A Spanish ham has been internationally recognized as the best in the world. It sold only 80 pieces per year to the nice price of 4,100 euros apiece.
The award took place at Biofac in Nuremberg (Germany), Europe’s largest trade fair for organic production. The ham is made from the extremely rare speckled pig Iberian Jabugo “Manchado de Jabugo“. There are just over 100 individuals left of this breed, and they are considered highly endangered.
The variegated breed is the original Iberian pig, but succumbed to swineflu and industrialization. Only some farmers kept a few individs for their own use and sold the more familiar varieties. Of these other variants however, there are 22,559 registered in the Huelva registry Jamón de Huelva. The reason farmers do not use these spotted pigs is that they grow slowly and that they lack the pigment that makes the hooves black and that has been the hallmark of Iberian ham (Pata Negra).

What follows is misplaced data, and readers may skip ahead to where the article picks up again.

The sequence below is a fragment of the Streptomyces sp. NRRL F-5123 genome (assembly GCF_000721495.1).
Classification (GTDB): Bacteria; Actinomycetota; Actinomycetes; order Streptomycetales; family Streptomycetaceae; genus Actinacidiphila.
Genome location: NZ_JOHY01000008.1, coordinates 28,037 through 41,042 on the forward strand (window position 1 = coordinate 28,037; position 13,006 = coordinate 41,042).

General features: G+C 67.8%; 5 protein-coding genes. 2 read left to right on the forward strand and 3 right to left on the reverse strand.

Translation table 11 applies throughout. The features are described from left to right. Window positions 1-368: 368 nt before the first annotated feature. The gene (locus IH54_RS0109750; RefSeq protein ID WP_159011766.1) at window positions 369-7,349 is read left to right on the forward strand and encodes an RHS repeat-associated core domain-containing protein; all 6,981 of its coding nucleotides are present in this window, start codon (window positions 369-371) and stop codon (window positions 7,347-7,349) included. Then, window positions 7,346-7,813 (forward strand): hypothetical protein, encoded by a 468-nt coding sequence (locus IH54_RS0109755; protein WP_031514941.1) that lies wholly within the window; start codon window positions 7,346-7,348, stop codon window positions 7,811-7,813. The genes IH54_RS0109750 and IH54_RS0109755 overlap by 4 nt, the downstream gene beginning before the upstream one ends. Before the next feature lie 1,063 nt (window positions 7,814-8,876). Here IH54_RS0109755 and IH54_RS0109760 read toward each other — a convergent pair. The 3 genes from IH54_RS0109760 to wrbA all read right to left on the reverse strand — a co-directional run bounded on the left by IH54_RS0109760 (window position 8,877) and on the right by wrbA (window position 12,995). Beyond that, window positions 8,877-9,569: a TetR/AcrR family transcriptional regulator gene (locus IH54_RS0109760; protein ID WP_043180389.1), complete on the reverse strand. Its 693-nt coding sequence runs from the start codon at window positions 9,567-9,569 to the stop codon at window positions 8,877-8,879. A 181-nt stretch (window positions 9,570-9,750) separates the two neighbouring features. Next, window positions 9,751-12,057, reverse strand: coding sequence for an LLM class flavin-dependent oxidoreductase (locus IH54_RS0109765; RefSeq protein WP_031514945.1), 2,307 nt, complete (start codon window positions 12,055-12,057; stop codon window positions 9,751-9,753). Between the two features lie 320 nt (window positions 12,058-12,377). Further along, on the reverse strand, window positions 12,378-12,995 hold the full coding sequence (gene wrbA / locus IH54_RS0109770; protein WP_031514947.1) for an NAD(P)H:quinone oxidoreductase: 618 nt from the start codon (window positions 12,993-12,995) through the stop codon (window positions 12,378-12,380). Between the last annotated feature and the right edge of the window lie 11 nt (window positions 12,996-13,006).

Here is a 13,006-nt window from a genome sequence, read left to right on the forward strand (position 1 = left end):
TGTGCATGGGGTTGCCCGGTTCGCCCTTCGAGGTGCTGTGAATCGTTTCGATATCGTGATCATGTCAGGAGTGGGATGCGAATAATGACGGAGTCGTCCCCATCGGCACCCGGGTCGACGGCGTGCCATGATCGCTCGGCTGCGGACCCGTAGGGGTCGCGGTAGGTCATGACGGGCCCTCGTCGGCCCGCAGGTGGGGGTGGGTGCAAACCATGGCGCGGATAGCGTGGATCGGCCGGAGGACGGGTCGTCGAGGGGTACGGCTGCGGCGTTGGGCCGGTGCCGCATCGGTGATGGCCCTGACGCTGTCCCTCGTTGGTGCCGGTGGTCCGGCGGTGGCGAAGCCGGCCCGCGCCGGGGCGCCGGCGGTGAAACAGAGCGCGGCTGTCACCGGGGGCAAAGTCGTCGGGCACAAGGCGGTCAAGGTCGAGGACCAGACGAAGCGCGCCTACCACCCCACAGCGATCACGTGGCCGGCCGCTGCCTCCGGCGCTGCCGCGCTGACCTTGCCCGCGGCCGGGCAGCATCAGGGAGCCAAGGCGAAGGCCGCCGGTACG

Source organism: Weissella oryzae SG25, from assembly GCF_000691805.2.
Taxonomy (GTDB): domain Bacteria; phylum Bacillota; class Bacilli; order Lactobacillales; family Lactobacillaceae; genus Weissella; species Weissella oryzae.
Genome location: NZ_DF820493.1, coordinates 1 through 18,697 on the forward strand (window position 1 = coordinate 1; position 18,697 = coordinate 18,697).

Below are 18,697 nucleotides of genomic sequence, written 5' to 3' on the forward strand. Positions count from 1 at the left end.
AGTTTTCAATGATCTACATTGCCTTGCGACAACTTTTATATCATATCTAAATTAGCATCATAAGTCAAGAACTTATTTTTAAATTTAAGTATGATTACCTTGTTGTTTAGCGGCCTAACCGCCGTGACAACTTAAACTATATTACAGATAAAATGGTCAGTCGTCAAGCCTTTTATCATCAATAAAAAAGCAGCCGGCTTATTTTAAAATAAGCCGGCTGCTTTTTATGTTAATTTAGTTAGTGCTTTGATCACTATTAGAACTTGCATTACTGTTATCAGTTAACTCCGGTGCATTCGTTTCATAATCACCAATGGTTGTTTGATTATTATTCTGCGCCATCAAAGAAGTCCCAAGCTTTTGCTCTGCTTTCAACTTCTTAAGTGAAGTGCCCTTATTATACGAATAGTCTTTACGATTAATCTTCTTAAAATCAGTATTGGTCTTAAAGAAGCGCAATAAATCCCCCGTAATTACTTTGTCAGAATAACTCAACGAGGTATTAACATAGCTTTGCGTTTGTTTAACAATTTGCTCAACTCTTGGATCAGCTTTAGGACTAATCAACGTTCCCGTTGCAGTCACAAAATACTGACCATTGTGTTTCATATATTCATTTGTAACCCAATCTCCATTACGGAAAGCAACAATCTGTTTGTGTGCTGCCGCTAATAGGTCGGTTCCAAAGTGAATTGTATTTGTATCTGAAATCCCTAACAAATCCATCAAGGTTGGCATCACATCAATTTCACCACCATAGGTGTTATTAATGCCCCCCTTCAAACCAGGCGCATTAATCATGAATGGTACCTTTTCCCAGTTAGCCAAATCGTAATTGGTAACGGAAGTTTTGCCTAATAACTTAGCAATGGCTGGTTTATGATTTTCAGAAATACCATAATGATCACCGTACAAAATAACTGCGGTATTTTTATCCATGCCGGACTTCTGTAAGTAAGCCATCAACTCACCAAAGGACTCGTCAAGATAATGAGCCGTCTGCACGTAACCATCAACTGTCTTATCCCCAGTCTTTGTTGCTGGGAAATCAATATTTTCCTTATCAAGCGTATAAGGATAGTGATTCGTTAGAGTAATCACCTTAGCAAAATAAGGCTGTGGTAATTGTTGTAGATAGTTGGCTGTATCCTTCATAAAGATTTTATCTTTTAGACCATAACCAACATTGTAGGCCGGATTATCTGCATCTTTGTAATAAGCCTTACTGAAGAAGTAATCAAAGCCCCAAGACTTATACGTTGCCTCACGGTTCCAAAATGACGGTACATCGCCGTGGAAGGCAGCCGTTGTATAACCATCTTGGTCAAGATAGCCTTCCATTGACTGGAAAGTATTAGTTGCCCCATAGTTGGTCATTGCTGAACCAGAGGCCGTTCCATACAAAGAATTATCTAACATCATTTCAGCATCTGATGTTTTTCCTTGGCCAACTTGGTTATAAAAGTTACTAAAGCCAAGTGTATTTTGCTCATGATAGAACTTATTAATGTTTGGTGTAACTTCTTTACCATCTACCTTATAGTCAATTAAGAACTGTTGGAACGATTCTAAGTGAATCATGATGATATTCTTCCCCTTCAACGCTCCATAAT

The breeder behind the hams is 67 years old Eduardo Donato. Eduardo is originally from Catalonia, but has been living in Huelva during the last 26 years. He explains to the spanish newspaper El Pais that he rejects the term “most expensive” (as it actually is), but he prefers to call the ham the “most valuable” in the world, as when it ends up on the customer’s plate, it is the result of ” patience, passion and joy. ”
These spotted pigs are being bred up strictly organic. They roam freely between rapids and waterfalls in an oak forest where they eat acorns and graze freely. It takes about three years for them to achieve optimal size, in contrast to the usual Pata Negra that achieves the same weight in between 14 and 18 months.
After the pig has been slaughtered the ham is being stored in a cellar for six years to mature. It takes almost a decade before he gets any revenue from the product. But Eduardo think it is a pleasure to see the animals grow. He likes to sit by the waterfalls to watch the animals as they are swimming.